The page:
Cerritos Elementary School, a computer science immersion magnet, recently held its first Epic Build Coding Showcase of the school year where students proudly showed off all the progress they have made so far in their yearlong coding projects to their families and community members.
With computer science and coding weaved into the curriculum at Cerritos through a partnership with Code to the Future, students in every grade, including transitional kindergarten, participate in a yearlong project unique to each grade level. These projects are broken into three separate parts with their own showcase to give parents and community members the chance to see students’ evolving progress throughout the year.
Karineh Avanessian, a sixth grade teacher at Cerritos, emphasized that having multiple showcases throughout the year allows parents to see more than just the final product of their students’ projects.
“Parents have the chance to see their kids in action … They also get to see how students troubleshoot and come up with different ways of coding the same thing,” Avanessian told the News-Press.
Cerritos has been implementing computer science and coding into their curriculum for the last six years, meaning this year’s sixth graders who have been at the school since kindergarten have been building their coding skills since then.
Sixth grader Sangamithra Balasubramanian admitted that when she first started coding in kindergarten, it was very hard for her. She had to learn to pay extra close attention to her teachers because learning to code requires retaining precise instruction.
“It’s important for students to learn to code at a young age because after you learn the basics, you get into more advanced coding as you get into the higher grades,” Balasubramanian told the News-Press.
Peter Ayala, who teaches second grade and is a robotics coach at the school, described the students’ natural ability to jump into the coding world at such young ages.
“The kids have a natural apt towards technology that I can feel,” Ayala told the News-Press. “Once they get into proper coding and proper use of the materials that they have, you just see their eyes light up.”
Noah Bergere, a sixth grader who was chosen to do a presentation in front of everyone at the Oct. 23 showcase, had an interest in game development at an early age, but found there was never really a way to learn how to do it on his own with limited resources. This all changed when he was in first grade and was introduced to “Scratch,” a visual programming language, in his computer lab class.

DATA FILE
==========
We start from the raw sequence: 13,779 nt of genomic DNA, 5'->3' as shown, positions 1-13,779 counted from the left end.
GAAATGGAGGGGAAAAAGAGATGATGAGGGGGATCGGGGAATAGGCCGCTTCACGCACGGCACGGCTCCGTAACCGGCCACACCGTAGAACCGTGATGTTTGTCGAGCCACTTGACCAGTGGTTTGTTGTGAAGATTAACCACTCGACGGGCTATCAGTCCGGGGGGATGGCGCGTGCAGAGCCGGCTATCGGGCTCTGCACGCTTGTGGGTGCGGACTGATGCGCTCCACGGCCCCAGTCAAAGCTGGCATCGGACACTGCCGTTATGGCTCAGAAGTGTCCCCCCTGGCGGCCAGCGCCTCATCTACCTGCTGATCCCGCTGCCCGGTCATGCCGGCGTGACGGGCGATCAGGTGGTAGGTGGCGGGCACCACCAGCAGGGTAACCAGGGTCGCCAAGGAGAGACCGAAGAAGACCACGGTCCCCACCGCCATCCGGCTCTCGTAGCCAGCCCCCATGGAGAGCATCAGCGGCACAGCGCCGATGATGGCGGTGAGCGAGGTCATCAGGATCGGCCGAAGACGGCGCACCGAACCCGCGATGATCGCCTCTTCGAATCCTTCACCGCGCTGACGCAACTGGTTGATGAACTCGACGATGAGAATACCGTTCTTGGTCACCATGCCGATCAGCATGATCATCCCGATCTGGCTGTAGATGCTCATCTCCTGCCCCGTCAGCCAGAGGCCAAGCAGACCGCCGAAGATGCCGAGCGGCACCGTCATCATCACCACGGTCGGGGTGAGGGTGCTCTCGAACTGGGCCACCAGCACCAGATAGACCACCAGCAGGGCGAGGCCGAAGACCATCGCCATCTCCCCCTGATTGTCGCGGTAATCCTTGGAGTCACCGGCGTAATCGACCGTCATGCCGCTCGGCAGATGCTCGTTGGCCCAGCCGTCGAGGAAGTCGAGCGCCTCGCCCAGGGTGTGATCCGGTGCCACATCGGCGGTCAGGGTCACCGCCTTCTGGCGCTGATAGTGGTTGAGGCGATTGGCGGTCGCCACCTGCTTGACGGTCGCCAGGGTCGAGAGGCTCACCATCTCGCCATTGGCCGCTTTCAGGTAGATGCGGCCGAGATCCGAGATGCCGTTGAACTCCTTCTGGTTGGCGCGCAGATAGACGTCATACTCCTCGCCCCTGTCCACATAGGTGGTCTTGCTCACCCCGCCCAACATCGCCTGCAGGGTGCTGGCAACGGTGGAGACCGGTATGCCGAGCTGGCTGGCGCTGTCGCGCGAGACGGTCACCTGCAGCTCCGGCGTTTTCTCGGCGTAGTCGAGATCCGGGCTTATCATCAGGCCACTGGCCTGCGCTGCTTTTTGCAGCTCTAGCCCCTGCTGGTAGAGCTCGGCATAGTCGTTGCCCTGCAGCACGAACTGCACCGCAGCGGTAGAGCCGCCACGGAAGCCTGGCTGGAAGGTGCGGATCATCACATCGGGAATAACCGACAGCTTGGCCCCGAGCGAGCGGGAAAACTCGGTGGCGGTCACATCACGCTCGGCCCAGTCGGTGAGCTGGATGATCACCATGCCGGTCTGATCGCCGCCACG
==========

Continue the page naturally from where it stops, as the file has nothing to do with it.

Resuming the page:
“Scratch was my first ever programming language that I ever learned,” Bergere said. “It was probably the best thing that has happened to me because it helped me learn the basic steps of programming.”
In addition to the future employment benefits students will see from having an extensive coding background, Avanessian said coding helps the students come up with their own creative solutions.
“We’re not just teaching students how to code,” she said. “We’re teaching them how to become independent problem solvers, which is a skill that we all need in the real world.”
Gor Jaghatspanyan, a sixth grader at Cerritos and the student council president, said he loves comparing his project with those of his peers to see the “different ways of getting the same results.”
Avanessian feels the showcases are a great opportunity to build up students’ self-esteem as they get to show their parents the technical skills they have been honing so far in the school year.
“Students take pride in being the teacher because they don’t always get that chance to teach something to their parents,” Avanessian said, adding that for students, it’s almost always the parents teaching them. “So when the role is reversed, they really take pride in that and parents love to just sit there and watch their kid explain something to them.”
Ayala shared similar sentiments, noting that parents often underestimate just how much their kids are able to do with code until they see their work at the showcase.
Bergere said he uses the concept of LEGOs to explain coding to people who aren’t familiar with the concept, emphasizing that each piece of the code builds off the last piece, much like a LEGO set.
At Cerritos, teachers are required to teach a minimum of one hour of coding per week and many teachers implement coding into other subjects as well.
For example, Avanessian has her sixth graders build coding projects that are in line with ancient civilization lessons where students create models of King Tutankhamun’s tomb, the Valley of the Kings and the Pyramids.
Diana Hernandez, the principal at Cerritos, said the school is an “unknown gem in the Glendale Unified School District” and highlighted its diverse community with the largest Hispanic and Spanish-speaking population and largest Black population in the district.
“I want my students here at Cerritos to have access and opportunity to what students in the more affluent areas of Glendale have access to,” Hernandez told the News-Press. “It’s really important for me to be able to provide that as a school.”
Hernandez also highlighted the GUSD and other community partners who make everything at Cerritos possible, including Code to the Future, Dignity Health, Glendale Kiwanis and CalFresh.
First published in the November 11 print issue of the Glendale News-Press.